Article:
Your bank is not a private party and you can not now open a new account without a valid form of ID. This would have zero impact on your current lifestyle. That is unless you are doing something illegal. You're not doing anything illegal, are you?

Quote:
You damn liberals McGentrix. You think a Federal Program is the solution for every problem.


Nope. But this is one problem that a federal program is just dandy for.
0 Replies
 
Walter Hinteler
 
  1  
Reply Mon 9 May, 2005 11:43 pm
How does data protection work in the USA?

Do you have offices, institutions for that?

(Here, every community, county, state and the federal plus the various offices and agencies and bigger private firms etc must have such [independent] personal.)
0 Replies
 
woiyo
 
  1  
Reply Tue 10 May, 2005 06:15 am
Mc G Says - "But this is one problem that a federal program is just dandy for. "

I can not agree with you here.

The efforts of this so-called National Security ID Card is another lame attempt by Govt to ignore the real problem which is illegal immigration.

If Govt, State and Federal, enforced current immigration laws this would not be necessary.

If States standardized issuance of Drivers Licenses to only citizens or Legal Aliens, again, this would not be necessary.

It is just another false attempt by govt to show the public they are doing something, when in reality, they are not.
0 Replies
 
McGentrix
 
  1  
Reply Tue 10 May, 2005 03:10 pm
woiyo wrote:
Mc G Says - "But this is one problem that a federal program is just dandy for. "

I can not agree with you here.

The efforts of this so-called National Security ID Card is another lame attempt by Govt to ignore the real problem which is illegal immigration.

If Govt, State and Federal, enforced current immigration laws this would not be necessary.

If States standardized issuance of Drivers Licenses to only citizens or Legal Aliens, again, this would not be necessary.

It is just another false attempt by govt to show the public they are doing something, when in reality, they are not.


So we agree that the current system isn't working, so let's try something new.
0 Replies
 
Setanta
 
  1  
Reply Tue 10 May, 2005 03:23 pm
Walter Hinteler wrote:
How does data protection work in the USA?

Do you have offices, institutions for that?

(Here, every community, county, state and the federal plus the various offices and agencies and bigger private firms etc must have such [independent] personal.)



Shirley you jest . . . most high-ranking civil servants in this country could not find their ass with both hands and a wall chart . . . the thought that they would make provision for the protection of someone else's data is risible . . . see me rit . . .
0 Replies
 
Brand X
 
  1  
Reply Tue 10 May, 2005 03:50 pm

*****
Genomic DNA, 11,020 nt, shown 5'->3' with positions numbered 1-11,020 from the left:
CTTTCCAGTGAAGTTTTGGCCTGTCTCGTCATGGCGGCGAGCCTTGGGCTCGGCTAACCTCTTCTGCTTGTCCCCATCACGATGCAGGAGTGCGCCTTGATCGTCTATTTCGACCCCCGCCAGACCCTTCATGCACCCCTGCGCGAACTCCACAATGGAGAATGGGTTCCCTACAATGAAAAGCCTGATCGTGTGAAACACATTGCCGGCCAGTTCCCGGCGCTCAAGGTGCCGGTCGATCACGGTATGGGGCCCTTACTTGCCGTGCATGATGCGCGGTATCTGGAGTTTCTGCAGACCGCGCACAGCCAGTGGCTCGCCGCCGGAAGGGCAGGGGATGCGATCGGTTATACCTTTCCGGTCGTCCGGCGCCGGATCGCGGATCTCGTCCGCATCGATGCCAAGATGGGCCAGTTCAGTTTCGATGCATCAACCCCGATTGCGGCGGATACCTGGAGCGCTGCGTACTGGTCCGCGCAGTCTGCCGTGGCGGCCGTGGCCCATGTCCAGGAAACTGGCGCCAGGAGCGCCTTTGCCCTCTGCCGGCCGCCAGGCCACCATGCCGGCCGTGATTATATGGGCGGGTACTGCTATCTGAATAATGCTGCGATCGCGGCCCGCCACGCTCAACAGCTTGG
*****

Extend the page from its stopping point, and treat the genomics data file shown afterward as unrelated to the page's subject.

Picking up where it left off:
Heard a bail bondsman of 30 years say that the best system is already in place as far as illegal immigration, the social security number.

He said a group of bondsman could determine who's suppose to be in this country and who is not pretty quickly if they wanted to.

Sure there are fakes he said, but they are weeded out fairly soon.
0 Replies
 
hamburger
 
  1  
Reply Tue 10 May, 2005 06:25 pm
false identification cards of all kinds are of course readily, quickly and cheaply available. i remember watching CBS "60 minutes" not long ago where a reporter in los angeles or s.f. -can't remember exactly - obtained false identy documents of various kinds within a couple of hours. one was made for mike wallace - much to his surprise -. when they showed the immigration cards to one of the senior department officials he was unable to spot the fakes - they had been printed on the official - stolen - document paper.

on the other hand you can be sure that private databanks have all the information about citizens. having worked for many years for an insurance company that insured many hollywood stars , i remember that junior file clerks were always eager to read the files giving fairly intimate details of the stars' lifes.
where do you think the scandal magazines get their information from ? hbg

...don't look over your shoulder, someone is following you ...

if you use a cellphone there is a continuous record of all your calls with the phone company; think about it.
0 Replies
 
 

Related Topics

Obama '08? - Discussion by sozobe
Let's get rid of the Electoral College - Discussion by Robert Gentel
McCain's VP: - Discussion by Cycloptichorn
Food Stamp Turkeys - Discussion by H2O MAN
The 2008 Democrat Convention - Discussion by Lash
McCain is blowing his election chances. - Discussion by McGentrix
Snowdon is a dummy - Discussion by cicerone imposter
GAFFNEY: Whose side is Obama on? - Discussion by gungasnake
 
Copyright © 2021 MadLab, LLC :: Terms of Service :: Privacy Policy :: Page generated in 0.03 seconds on 04/17/2021 at 11:22:17